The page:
20/09/2016 09:48 BST | Updated 20/09/2017 06:12 BST

When Your Baby Cries A Lot

From the moment my baby was born she cried. A lot. She wouldn't feed. She writhed around like a wild animal caught in a net. And screamed. I was the mother on the hospital ward who couldn't stop her baby from crying, and considering this was my fourth this was a little unnerving. I'd been stressed in the pregnancy, and had contemplated the effects that it might have. I had half been expecting it. And here she was, like a scene from Rosemary's Baby with me as Mia Farrow.

Midwives cautiously observing my struggle, declared she was beautiful in concerned efforts to bolster our bond. My baby shook her head violently as I tried to feed her. On the second night in hospital, after pacing the hospital corridor throughout the night with my screaming bundle, I asked the midwife to give me a bottle of formula. Either that, or just drop me off in my maternity nighty at the nearest mental institution.

She fed from the bottle erratically, but the screaming didn't end. I ended up in hospital an extra night because my c-section scar became infected. I begged them to just let me take this screaming baby home, that it would be easier there. So eventually they sent me home with a large plastic bag full of painkillers and antibiotics, and I promised emptily not to move too much.

It was better at home. I loved and bonded with my angry little baby. But it was hard. Every night I stared bewilderedly in to her steely blue eyes as she screamed. I sang lullabies in the dark with dogged perseverance, determined to win over this red faced, spluttering, little thing. At this point I had put it down to colic, and sat out my penance for being stressed through the pregnancy.

We tried all the usual things, the comfort milk, the wind medications, the homoeopathic remedies. I told the health visitor when she came that as I didn't drink cows milk and my mother is intolerant to dairy, could the baby be also? I was told there was no link. I described the crying to the doctor at the six week check up, but was told she was thriving and that it was "just colic" and that it might go on till six months. I might not be here in six months, I thought.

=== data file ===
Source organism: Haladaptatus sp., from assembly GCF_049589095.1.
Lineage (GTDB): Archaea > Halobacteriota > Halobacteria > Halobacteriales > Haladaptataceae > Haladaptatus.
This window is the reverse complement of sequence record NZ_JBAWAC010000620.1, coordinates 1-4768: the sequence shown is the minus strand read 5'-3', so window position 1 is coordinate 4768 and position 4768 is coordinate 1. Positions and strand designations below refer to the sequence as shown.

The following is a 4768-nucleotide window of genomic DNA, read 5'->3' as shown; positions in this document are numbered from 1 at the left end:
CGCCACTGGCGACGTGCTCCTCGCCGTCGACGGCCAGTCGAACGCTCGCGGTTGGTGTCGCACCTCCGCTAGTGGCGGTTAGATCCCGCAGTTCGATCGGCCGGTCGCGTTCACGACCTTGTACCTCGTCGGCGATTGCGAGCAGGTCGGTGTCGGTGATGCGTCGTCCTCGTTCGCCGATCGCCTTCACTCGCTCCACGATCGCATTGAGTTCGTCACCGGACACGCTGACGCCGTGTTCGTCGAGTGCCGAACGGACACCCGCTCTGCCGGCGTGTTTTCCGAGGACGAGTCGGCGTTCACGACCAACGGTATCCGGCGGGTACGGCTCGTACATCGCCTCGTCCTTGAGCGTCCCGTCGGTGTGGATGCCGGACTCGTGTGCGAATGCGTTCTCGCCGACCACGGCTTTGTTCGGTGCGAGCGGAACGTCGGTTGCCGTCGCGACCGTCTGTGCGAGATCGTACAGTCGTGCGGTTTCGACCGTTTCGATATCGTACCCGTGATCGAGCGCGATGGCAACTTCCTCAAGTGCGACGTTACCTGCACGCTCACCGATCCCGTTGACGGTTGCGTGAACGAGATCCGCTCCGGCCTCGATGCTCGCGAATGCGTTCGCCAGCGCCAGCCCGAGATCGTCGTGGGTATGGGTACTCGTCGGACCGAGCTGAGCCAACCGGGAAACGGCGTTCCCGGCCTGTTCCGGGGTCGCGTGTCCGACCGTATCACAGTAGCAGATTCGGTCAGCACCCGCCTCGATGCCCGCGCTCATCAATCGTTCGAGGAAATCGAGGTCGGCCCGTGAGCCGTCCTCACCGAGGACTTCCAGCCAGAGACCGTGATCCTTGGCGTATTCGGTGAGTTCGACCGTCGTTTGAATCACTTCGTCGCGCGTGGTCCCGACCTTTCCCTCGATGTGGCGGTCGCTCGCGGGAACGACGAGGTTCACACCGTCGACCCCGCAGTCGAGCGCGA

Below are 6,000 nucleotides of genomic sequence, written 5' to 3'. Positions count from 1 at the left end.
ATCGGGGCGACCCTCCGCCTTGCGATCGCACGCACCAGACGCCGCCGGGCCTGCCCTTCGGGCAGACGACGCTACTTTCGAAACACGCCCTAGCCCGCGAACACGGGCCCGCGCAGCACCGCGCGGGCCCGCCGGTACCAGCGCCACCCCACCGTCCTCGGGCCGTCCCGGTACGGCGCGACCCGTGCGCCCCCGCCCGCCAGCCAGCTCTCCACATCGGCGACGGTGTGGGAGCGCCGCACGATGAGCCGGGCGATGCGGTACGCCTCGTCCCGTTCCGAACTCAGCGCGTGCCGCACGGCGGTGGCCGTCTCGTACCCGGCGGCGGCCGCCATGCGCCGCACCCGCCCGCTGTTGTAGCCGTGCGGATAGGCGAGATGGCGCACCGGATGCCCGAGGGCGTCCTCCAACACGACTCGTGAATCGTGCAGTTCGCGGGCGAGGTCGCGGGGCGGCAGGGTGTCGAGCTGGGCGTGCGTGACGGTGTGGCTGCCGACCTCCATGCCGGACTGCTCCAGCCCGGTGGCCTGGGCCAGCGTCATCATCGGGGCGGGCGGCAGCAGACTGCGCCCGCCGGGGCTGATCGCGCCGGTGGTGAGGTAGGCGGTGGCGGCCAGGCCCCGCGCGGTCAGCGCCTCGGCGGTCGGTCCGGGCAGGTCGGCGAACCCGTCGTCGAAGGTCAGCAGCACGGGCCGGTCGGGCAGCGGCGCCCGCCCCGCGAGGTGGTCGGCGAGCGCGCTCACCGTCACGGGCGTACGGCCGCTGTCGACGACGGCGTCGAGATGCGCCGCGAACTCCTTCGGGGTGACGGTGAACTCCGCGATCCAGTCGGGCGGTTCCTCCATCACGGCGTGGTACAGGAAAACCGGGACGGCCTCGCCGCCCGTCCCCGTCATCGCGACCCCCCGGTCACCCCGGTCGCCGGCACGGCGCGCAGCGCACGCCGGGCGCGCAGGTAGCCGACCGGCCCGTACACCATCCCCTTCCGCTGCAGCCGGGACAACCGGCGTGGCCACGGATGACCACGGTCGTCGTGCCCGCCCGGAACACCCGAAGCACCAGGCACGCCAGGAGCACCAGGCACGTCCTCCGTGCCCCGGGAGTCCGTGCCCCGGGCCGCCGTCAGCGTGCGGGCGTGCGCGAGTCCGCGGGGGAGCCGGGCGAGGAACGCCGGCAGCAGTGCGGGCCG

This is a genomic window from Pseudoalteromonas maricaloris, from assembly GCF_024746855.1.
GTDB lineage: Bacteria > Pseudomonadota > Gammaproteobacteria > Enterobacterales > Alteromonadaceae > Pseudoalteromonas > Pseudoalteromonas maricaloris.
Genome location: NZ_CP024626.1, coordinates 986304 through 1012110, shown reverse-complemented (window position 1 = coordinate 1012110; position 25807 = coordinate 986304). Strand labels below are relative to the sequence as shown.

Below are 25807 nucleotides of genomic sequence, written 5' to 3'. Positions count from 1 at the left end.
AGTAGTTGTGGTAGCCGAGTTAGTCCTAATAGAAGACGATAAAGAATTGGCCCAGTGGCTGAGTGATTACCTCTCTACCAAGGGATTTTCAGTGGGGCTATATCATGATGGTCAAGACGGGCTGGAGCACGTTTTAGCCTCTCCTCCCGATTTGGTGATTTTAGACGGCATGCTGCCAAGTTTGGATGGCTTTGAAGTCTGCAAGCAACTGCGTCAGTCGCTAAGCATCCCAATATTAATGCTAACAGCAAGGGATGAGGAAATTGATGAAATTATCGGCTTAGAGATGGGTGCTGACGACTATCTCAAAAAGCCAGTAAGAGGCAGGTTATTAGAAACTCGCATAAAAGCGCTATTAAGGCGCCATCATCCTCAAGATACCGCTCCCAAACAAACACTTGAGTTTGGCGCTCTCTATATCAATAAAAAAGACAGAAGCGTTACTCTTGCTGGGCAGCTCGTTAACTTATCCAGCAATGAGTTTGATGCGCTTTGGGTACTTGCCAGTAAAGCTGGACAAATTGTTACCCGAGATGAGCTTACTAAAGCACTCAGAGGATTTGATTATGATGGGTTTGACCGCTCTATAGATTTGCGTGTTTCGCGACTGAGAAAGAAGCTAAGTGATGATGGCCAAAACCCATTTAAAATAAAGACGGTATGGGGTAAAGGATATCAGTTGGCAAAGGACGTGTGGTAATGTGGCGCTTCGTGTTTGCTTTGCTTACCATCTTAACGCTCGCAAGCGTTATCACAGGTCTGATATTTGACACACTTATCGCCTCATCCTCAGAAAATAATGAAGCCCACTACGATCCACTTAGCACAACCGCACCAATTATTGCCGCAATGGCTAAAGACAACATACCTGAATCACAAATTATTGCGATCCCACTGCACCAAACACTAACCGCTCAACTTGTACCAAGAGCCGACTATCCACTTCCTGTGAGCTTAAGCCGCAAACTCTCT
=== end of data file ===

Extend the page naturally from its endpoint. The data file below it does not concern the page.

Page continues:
Evenings were spent trying to stop the screaming - putting her in the pram, the sling, mostly holding her until sticky, sweaty, and red eyed she submitted to sleep. Car journeys seemed to make things particularly bad. I grew slightly cautious taking her out in public. I certainly didn't want to feed her around others. My self and my partner would place her in the bouncy seat as if she was a game of Buckeroo, not wanting to make a wrong move that would start off another episode. Grannies wanting a cuddle, quickly handed her back with looks of concern.

I kept thinking, 'Wow, it's lucky this is not my first baby. This would definitely have given me post natal depression.' I did cry sometimes, as I held her each evening until she cried herself to sleep in my arms. There's not really a good way to describe how powerless you feel when you can't comfort your own baby.

When she got towards three months, I began to notice a link between the feeding and the screaming. This was a baby who refused feeds, and when she did feed ended up crying instead of comforted.

It took three more trips to the doctor and the baby clinic re-telling the symptoms to doctors and health visitors in a raised voice over the sound of my baby's wails, to get a diagnosis of dairy intolerance and silent reflux. The dairy intolerance I had suspected and felt frustrated for not trusting my instincts earlier.

But how as a Mother of four had I been so unaware of Silent Reflux? I felt stupid. Everyone is familiar with Reflux, and I always associated this with a baby vomiting after drinking. My baby didn't vomit, but instead was swallowing the acid back down, which is the silent part.

The right combination for my baby was a hypo-allergenic milk you get on prescription called Similac, with sachets of infant Gaviscon to dissolve the stomach acid. The change in her was quick and the relief for everyone in the family was huge. Now she had peace and sat gazing adoringly at her three siblings who had never stopped trying to make her smile the whole time, but who were now rewarded with fits of baby giggles for their efforts.

There are much more severe cases than mine, even so I try not to think about those first months. Doctors and health visitors must hear 'my baby cries a lot' every day, and Colic is generally the first label to be given. As an experienced Mother I had felt I should have been able to cope with the 'Colic'. Perhaps my baby would have got the things she needed earlier, if I had not 'coped' so well.

I have a new empathy for Mother's with 'colicky' babies, Mother's of babies with reflux, Mothers who can't take their baby out for a coffee because they will be screaming, Mothers who have to feed their babies every three hours by tube, Mothers for who those first precious months bonding with their newborn are robbed. I have empathy for all the parents out there just 'coping'. Babies do cry. But not all the time.

Please share this blog with any Baby Mummies you know with a baby who cries a lot x

Anne blogs at Mumming-Up, join her on facebook to share more colic/ reflux stories and find support.

(This post was seen first on Meet Other Mums)